I have been travelling around the UK for decades for work and have witnessed the steady erosion of individuality in high streets from Truro to Aberdeen. One by one traders with family businesses have been forced out by the spending power of the bigger companies, to the extent that now every high street has exactly the same mix of outlets and is indistinguishable one from the other. The butchers, fishmongers, haberdashers, bakers and hardware shops have all been displaced either by supermarkets or chain stores. And it is, of course, our fault. We all shop where the goods are cheaper, very sensibly most would suggest. But then we have to accept the inevitable consequence. But when the big boys have flushed the minnows out, they can then price as they choose, as they only have to compete with each other and not the more expensive but arguably more appealing sole trader who has been in the town for years.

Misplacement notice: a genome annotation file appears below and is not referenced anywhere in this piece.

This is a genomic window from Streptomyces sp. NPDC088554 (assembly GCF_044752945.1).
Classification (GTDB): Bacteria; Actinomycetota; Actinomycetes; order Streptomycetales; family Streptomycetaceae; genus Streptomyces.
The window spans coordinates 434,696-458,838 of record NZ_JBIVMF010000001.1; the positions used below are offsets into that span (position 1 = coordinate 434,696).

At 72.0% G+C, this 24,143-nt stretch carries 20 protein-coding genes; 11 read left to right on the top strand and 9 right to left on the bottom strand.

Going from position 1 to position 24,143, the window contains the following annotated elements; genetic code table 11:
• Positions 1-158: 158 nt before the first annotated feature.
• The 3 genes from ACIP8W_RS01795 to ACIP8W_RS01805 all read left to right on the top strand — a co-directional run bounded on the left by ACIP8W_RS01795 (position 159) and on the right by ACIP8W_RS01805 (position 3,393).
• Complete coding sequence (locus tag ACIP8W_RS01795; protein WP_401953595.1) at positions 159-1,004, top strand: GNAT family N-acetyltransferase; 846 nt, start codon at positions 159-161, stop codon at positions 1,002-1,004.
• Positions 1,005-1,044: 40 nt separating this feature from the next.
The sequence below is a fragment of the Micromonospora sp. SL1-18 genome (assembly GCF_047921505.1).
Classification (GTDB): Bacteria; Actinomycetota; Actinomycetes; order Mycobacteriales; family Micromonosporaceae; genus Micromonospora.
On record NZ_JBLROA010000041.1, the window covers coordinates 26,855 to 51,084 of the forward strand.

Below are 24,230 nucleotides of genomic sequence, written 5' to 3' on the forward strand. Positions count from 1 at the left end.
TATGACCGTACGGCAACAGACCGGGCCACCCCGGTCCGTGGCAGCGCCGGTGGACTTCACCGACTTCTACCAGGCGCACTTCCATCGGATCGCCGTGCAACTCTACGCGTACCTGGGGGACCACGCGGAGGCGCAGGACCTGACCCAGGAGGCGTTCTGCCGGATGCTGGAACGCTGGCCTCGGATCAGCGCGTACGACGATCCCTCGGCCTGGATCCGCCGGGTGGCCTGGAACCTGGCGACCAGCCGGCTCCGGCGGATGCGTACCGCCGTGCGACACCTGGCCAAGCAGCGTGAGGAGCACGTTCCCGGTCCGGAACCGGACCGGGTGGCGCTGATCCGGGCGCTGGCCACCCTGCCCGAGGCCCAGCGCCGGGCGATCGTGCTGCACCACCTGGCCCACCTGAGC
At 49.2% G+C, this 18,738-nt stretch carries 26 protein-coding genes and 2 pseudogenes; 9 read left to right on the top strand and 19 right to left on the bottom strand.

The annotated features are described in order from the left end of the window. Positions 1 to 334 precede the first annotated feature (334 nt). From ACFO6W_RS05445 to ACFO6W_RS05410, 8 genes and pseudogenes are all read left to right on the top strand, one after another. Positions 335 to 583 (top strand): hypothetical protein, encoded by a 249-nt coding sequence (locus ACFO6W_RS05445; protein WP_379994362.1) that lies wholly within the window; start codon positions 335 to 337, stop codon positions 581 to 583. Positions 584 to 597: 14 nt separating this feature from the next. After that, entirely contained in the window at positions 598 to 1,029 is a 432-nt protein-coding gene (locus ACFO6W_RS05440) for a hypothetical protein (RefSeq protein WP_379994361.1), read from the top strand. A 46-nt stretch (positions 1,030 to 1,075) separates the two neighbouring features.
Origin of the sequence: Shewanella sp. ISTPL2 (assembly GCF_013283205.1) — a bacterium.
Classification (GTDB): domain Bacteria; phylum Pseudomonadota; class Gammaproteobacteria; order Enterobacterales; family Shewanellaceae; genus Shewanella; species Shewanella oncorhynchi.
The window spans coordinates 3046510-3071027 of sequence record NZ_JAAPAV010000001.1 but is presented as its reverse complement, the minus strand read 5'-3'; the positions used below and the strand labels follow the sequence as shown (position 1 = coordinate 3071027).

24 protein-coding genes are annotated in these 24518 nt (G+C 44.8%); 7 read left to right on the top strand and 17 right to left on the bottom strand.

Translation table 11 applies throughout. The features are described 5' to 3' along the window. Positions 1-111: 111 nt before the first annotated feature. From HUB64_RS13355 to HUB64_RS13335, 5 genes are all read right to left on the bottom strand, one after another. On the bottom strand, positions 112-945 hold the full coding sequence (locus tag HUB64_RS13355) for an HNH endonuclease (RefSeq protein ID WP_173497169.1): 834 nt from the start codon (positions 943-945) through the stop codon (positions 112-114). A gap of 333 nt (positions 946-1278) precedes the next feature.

Our local towns have evolved to such an extent that in one generation the high street has far fewer traditional family businesses still operating. In the four decades that I have lived in the area, I have seen both Wycombe and Marlow town centres evolve so that the majority of shops no longer actually sell goods, food shops are all owned by large chains and little other than branded service providers remain. Banks, estate agents, hairdressers, restaurants, phone shops and bars dominate. The reason is principally the cost of renting premises from the investment property companies that now own large swathes of British high streets.

In years gone by shopkeepers could pay the rent and still make a profit. Today the rise in rents has outstripped the rise in income from sales. The end result is that this week Marlow has now lost Jolliffes from Chapel Street and Turners from the High Street, forced out after five and two decades, respectively. The former will now trade from Wooburn Green and the latter from Station Road. Residents are understandably concerned but I suspect we all know deep down that the trend will never be reversed, any more than yellow lines on the road will vanish, or bobbies will reappear on the beat along your street and know your name, or a teacher can take children out to pick dandelions without completing innumerable Health and Safety forms and Risk Assessments.

They call it progress.